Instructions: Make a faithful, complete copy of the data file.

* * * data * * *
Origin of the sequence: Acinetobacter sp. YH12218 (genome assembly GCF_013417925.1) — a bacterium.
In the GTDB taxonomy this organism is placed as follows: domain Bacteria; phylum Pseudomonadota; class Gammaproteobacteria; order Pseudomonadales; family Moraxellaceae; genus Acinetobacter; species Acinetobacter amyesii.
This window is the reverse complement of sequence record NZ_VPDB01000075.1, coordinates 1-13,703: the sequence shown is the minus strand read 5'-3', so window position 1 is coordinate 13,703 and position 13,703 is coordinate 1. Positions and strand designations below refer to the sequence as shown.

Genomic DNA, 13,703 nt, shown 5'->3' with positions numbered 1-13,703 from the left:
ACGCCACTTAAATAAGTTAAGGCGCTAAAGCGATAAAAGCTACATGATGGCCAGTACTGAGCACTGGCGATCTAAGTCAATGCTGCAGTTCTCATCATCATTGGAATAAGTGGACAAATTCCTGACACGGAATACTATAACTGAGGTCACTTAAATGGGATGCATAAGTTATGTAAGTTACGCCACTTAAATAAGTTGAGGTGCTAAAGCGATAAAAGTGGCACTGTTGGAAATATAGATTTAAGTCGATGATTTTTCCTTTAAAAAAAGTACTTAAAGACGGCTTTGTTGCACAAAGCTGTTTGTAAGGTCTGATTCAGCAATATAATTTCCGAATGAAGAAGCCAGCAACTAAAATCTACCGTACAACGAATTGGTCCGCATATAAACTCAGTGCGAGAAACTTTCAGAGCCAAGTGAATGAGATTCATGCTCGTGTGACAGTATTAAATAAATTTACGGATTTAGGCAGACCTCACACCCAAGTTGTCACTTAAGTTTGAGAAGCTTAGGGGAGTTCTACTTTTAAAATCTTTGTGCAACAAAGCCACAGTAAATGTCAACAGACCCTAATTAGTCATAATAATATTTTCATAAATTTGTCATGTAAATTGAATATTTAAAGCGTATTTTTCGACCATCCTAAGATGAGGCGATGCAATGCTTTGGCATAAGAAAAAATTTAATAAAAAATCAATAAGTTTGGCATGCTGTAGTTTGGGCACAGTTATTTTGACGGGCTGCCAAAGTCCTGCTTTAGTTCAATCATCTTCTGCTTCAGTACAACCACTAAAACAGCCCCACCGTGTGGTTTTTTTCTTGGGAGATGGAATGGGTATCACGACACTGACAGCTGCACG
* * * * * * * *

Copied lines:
Origin of the sequence: Acinetobacter sp. YH12218 (genome assembly GCF_013417925.1) — a bacterium.
In the GTDB taxonomy this organism is placed as follows: domain Bacteria; phylum Pseudomonadota; class Gammaproteobacteria; order Pseudomonadales; family Moraxellaceae; genus Acinetobacter; species Acinetobacter amyesii.
This window is the reverse complement of sequence record NZ_VPDB01000075.1, coordinates 1-13,703: the sequence shown is the minus strand read 5'-3', so window position 1 is coordinate 13,703 and position 13,703 is coordinate 1. Positions and strand designations below refer to the sequence as shown.

Genomic DNA, 13,703 nt, shown 5'->3' with positions numbered 1-13,703 from the left:
ACGCCACTTAAATAAGTTAAGGCGCTAAAGCGATAAAAGCTACATGATGGCCAGTACTGAGCACTGGCGATCTAAGTCAATGCTGCAGTTCTCATCATCATTGGAATAAGTGGACAAATTCCTGACACGGAATACTATAACTGAGGTCACTTAAATGGGATGCATAAGTTATGTAAGTTACGCCACTTAAATAAGTTGAGGTGCTAAAGCGATAAAAGTGGCACTGTTGGAAATATAGATTTAAGTCGATGATTTTTCCTTTAAAAAAAGTACTTAAAGACGGCTTTGTTGCACAAAGCTGTTTGTAAGGTCTGATTCAGCAATATAATTTCCGAATGAAGAAGCCAGCAACTAAAATCTACCGTACAACGAATTGGTCCGCATATAAACTCAGTGCGAGAAACTTTCAGAGCCAAGTGAATGAGATTCATGCTCGTGTGACAGTATTAAATAAATTTACGGATTTAGGCAGACCTCACACCCAAGTTGTCACTTAAGTTTGAGAAGCTTAGGGGAGTTCTACTTTTAAAATCTTTGTGCAACAAAGCCACAGTAAATGTCAACAGACCCTAATTAGTCATAATAATATTTTCATAAATTTGTCATGTAAATTGAATATTTAAAGCGTATTTTTCGACCATCCTAAGATGAGGCGATGCAATGCTTTGGCATAAGAAAAAATTTAATAAAAAATCAATAAGTTTGGCATGCTGTAGTTTGGGCACAGTTATTTTGACGGGCTGCCAAAGTCCTGCTTTAGTTCAATCATCTTCTGCTTCAGTACAACCACTAAAACAGCCCCACCGTGTGGTTTTTTTCTTGGGAGATGGAATGGGTATCACGACACTGACAGCTGCACG